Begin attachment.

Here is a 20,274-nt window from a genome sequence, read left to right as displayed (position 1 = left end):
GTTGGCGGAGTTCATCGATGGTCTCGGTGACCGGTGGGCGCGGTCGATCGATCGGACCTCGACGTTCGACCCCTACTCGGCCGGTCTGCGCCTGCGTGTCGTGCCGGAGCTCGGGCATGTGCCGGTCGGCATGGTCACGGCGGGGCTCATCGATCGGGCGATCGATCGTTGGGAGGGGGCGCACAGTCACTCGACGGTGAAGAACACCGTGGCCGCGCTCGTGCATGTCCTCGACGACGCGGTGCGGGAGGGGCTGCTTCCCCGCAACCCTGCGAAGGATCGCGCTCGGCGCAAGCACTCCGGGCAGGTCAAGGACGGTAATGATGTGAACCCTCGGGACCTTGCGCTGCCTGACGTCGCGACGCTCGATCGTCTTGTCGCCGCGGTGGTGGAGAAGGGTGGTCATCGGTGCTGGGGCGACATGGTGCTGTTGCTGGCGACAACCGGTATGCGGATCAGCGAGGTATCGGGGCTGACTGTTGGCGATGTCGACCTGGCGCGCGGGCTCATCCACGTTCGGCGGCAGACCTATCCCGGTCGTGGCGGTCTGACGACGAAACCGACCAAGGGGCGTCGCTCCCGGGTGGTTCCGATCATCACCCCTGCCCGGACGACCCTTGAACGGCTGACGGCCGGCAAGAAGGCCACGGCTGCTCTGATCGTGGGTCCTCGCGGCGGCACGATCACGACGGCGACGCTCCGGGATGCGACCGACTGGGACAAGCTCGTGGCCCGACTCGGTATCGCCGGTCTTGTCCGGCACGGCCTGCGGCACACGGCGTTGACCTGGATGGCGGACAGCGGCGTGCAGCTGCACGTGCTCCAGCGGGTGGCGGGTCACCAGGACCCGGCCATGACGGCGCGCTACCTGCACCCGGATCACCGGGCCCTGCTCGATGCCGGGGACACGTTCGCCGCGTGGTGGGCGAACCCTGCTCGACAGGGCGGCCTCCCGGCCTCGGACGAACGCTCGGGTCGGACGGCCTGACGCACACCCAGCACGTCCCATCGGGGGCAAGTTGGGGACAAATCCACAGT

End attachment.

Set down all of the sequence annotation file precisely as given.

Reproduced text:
Here is a 20,274-nt window from a genome sequence, read left to right as displayed (position 1 = left end):
GTTGGCGGAGTTCATCGATGGTCTCGGTGACCGGTGGGCGCGGTCGATCGATCGGACCTCGACGTTCGACCCCTACTCGGCCGGTCTGCGCCTGCGTGTCGTGCCGGAGCTCGGGCATGTGCCGGTCGGCATGGTCACGGCGGGGCTCATCGATCGGGCGATCGATCGTTGGGAGGGGGCGCACAGTCACTCGACGGTGAAGAACACCGTGGCCGCGCTCGTGCATGTCCTCGACGACGCGGTGCGGGAGGGGCTGCTTCCCCGCAACCCTGCGAAGGATCGCGCTCGGCGCAAGCACTCCGGGCAGGTCAAGGACGGTAATGATGTGAACCCTCGGGACCTTGCGCTGCCTGACGTCGCGACGCTCGATCGTCTTGTCGCCGCGGTGGTGGAGAAGGGTGGTCATCGGTGCTGGGGCGACATGGTGCTGTTGCTGGCGACAACCGGTATGCGGATCAGCGAGGTATCGGGGCTGACTGTTGGCGATGTCGACCTGGCGCGCGGGCTCATCCACGTTCGGCGGCAGACCTATCCCGGTCGTGGCGGTCTGACGACGAAACCGACCAAGGGGCGTCGCTCCCGGGTGGTTCCGATCATCACCCCTGCCCGGACGACCCTTGAACGGCTGACGGCCGGCAAGAAGGCCACGGCTGCTCTGATCGTGGGTCCTCGCGGCGGCACGATCACGACGGCGACGCTCCGGGATGCGACCGACTGGGACAAGCTCGTGGCCCGACTCGGTATCGCCGGTCTTGTCCGGCACGGCCTGCGGCACACGGCGTTGACCTGGATGGCGGACAGCGGCGTGCAGCTGCACGTGCTCCAGCGGGTGGCGGGTCACCAGGACCCGGCCATGACGGCGCGCTACCTGCACCCGGATCACCGGGCCCTGCTCGATGCCGGGGACACGTTCGCCGCGTGGTGGGCGAACCCTGCTCGACAGGGCGGCCTCCCGGCCTCGGACGAACGCTCGGGTCGGACGGCCTGACGCACACCCAGCACGTCCCATCGGGGGCAAGTTGGGGACAAATCCACAGT